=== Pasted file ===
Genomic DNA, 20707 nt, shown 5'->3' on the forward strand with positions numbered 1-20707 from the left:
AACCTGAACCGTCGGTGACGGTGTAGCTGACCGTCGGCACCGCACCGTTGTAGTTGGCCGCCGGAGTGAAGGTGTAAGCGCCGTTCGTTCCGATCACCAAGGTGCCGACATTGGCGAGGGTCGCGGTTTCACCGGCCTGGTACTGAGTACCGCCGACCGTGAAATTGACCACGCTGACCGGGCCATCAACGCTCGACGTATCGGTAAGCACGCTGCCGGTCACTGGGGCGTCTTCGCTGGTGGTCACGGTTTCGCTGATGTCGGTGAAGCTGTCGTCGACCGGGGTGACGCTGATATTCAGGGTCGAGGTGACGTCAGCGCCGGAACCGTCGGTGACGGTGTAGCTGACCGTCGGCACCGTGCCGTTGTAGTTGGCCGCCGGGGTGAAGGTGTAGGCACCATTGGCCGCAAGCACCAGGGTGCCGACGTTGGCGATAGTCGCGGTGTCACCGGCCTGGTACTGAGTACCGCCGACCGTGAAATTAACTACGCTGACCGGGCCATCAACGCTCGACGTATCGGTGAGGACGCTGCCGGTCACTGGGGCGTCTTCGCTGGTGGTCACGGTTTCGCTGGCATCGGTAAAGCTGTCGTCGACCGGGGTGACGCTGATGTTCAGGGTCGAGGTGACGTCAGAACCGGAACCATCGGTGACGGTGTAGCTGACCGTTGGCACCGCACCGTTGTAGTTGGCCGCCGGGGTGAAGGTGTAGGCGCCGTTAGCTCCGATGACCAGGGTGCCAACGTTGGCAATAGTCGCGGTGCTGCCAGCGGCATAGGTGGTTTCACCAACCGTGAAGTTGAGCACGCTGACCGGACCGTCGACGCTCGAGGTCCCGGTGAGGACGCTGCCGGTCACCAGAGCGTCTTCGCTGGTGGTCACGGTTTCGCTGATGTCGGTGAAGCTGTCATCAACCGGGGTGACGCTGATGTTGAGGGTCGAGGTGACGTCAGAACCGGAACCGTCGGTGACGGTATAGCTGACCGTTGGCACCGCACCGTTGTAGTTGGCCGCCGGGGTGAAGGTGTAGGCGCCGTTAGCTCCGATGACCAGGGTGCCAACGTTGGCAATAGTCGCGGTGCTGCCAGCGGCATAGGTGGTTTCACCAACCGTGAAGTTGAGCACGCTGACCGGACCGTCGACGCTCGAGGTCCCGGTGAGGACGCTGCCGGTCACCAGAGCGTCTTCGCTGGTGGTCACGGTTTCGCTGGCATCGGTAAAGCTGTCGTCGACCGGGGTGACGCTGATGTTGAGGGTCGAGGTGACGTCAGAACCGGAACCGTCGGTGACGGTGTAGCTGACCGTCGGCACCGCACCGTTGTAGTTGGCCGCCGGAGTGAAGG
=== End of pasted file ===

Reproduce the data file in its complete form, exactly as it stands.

Genomic DNA, 20707 nt, shown 5'->3' on the forward strand with positions numbered 1-20707 from the left:
AACCTGAACCGTCGGTGACGGTGTAGCTGACCGTCGGCACCGCACCGTTGTAGTTGGCCGCCGGAGTGAAGGTGTAAGCGCCGTTCGTTCCGATCACCAAGGTGCCGACATTGGCGAGGGTCGCGGTTTCACCGGCCTGGTACTGAGTACCGCCGACCGTGAAATTGACCACGCTGACCGGGCCATCAACGCTCGACGTATCGGTAAGCACGCTGCCGGTCACTGGGGCGTCTTCGCTGGTGGTCACGGTTTCGCTGATGTCGGTGAAGCTGTCGTCGACCGGGGTGACGCTGATATTCAGGGTCGAGGTGACGTCAGCGCCGGAACCGTCGGTGACGGTGTAGCTGACCGTCGGCACCGTGCCGTTGTAGTTGGCCGCCGGGGTGAAGGTGTAGGCACCATTGGCCGCAAGCACCAGGGTGCCGACGTTGGCGATAGTCGCGGTGTCACCGGCCTGGTACTGAGTACCGCCGACCGTGAAATTAACTACGCTGACCGGGCCATCAACGCTCGACGTATCGGTGAGGACGCTGCCGGTCACTGGGGCGTCTTCGCTGGTGGTCACGGTTTCGCTGGCATCGGTAAAGCTGTCGTCGACCGGGGTGACGCTGATGTTCAGGGTCGAGGTGACGTCAGAACCGGAACCATCGGTGACGGTGTAGCTGACCGTTGGCACCGCACCGTTGTAGTTGGCCGCCGGGGTGAAGGTGTAGGCGCCGTTAGCTCCGATGACCAGGGTGCCAACGTTGGCAATAGTCGCGGTGCTGCCAGCGGCATAGGTGGTTTCACCAACCGTGAAGTTGAGCACGCTGACCGGACCGTCGACGCTCGAGGTCCCGGTGAGGACGCTGCCGGTCACCAGAGCGTCTTCGCTGGTGGTCACGGTTTCGCTGATGTCGGTGAAGCTGTCATCAACCGGGGTGACGCTGATGTTGAGGGTCGAGGTGACGTCAGAACCGGAACCGTCGGTGACGGTATAGCTGACCGTTGGCACCGCACCGTTGTAGTTGGCCGCCGGGGTGAAGGTGTAGGCGCCGTTAGCTCCGATGACCAGGGTGCCAACGTTGGCAATAGTCGCGGTGCTGCCAGCGGCATAGGTGGTTTCACCAACCGTGAAGTTGAGCACGCTGACCGGACCGTCGACGCTCGAGGTCCCGGTGAGGACGCTGCCGGTCACCAGAGCGTCTTCGCTGGTGGTCACGGTTTCGCTGGCATCGGTAAAGCTGTCGTCGACCGGGGTGACGCTGATGTTGAGGGTCGAGGTGACGTCAGAACCGGAACCGTCGGTGACGGTGTAGCTGACCGTCGGCACCGCACCGTTGTAGTTGGCCGCCGGAGTGAAGG